5th July 2022 - 2 min read
Several research firms and financial institutions have projected that Bank Negara Malaysia (BNM) will increase the overnight policy rate (OPR) once more in the Monetary Policy Committee (MPC) meeting that is happening this week.
Moody’s Analytics believes that BNM will lift the OPR by another 25 basis points (bps), bringing it from the current 2% to 2.25%. If it does, this will be the second time that the central bank is raising the OPR this year, after hiking it for the first time back in May 2022 since the OPR fell to a record low of 1.75% in 2020.
Similarly, MIDF Research also expects BNM to raise the OPR by another 25bps due to the continuous increase in core inflation, which hints at a growing domestic demand. “In addition, the upbeat momentum in distributive trade sales, dip in unemployment rate to a new pandemic low at 3.9% in April 2022, and the double-digit expansion rate of external trade provide positive signals of strong recovery in the economy,” it said.
Maybank Investment Bank, too, shares a similar opinion – and even adds that BNM is likely to increase the OPR by 100 bps between the second half of 2022 (2H22) and the first half of 2023 (1H23). Its chief economist Suhaimi Ilias said that he expects the OPR to be raised by 25bps this week, another 25bps by the fourth quarter of 2022, and a final 50bps in 1H23.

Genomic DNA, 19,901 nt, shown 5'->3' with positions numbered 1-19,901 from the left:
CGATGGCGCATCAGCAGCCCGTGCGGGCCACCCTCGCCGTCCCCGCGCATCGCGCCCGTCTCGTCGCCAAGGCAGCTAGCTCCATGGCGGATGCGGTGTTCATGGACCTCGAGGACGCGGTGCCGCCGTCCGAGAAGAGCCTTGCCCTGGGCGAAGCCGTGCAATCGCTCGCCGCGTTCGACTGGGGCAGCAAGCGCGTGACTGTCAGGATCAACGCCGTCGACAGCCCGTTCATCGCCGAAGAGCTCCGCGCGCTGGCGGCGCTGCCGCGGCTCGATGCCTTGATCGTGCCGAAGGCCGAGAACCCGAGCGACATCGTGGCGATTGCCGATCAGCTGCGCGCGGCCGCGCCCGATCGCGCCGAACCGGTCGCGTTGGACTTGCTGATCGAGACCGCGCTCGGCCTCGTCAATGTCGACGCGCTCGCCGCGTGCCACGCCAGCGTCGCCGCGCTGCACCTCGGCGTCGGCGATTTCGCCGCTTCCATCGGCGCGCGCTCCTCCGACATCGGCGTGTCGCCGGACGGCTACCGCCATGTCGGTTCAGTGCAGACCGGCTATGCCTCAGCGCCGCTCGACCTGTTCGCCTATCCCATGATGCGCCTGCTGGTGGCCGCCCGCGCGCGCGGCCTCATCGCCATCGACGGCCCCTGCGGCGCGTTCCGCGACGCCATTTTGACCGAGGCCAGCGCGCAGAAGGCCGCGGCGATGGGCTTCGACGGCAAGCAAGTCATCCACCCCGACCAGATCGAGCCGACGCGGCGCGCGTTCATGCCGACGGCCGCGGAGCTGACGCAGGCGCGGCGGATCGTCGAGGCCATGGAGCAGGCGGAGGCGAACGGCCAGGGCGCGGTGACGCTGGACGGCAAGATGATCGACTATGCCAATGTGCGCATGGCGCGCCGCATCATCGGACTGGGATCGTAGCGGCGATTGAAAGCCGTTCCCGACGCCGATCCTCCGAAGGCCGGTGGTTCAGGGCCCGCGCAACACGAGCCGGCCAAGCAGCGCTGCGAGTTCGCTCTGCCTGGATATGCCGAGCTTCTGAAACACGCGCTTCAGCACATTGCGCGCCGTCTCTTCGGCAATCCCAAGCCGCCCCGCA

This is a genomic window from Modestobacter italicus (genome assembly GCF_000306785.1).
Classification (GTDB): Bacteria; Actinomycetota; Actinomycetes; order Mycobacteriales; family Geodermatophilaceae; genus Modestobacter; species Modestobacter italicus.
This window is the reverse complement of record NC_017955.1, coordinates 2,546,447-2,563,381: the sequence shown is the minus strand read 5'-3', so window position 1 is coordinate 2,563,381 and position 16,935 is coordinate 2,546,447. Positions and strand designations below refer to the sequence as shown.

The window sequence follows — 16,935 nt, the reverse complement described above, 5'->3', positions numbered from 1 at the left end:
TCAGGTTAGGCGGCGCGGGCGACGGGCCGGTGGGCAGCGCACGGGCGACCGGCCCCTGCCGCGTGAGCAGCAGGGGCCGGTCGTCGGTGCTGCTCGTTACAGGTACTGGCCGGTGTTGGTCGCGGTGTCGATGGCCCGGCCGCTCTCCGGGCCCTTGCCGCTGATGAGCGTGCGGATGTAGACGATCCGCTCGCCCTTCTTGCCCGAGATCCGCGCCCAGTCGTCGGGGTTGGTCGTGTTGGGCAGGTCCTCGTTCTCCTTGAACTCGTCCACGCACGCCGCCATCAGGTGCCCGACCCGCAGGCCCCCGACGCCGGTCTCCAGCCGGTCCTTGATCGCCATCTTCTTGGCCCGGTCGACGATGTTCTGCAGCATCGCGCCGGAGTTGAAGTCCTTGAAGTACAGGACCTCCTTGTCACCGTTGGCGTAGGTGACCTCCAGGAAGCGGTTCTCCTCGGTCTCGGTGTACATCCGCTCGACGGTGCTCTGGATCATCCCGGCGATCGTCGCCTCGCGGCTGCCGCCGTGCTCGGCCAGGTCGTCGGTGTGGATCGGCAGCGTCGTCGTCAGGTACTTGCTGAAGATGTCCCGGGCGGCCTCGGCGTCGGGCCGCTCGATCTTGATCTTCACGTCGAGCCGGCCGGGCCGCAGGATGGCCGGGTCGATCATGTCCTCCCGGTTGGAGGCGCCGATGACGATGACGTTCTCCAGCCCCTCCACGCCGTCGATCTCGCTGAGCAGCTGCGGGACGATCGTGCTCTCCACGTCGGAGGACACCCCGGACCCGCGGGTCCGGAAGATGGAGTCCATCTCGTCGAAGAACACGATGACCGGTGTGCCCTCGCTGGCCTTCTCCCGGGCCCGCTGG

“Our estimation is every 25bps hike will basically shave real gross domestic product (GDP) growth by 0.2 percentage points spread over 12 months. And the implications of increasing the OPR include the raising of mortgage repayment by 3%,” said Suhaimi, adding that Maybank Investment Bank has also revised its inflation forecast for 2022 (from 2.7% to 3.4%) and 2023 (from 2.5% to 4.1%).
Suhaimi explained that this revision was made because Maybank Investment Bank took into account the higher prices of food items, like chicken and cooking oil. This is following the implementation of a higher ceiling price for chicken, the removal of price subsidy for bottled cooking oil, and the likelihood of a fuel subsidy review next year.
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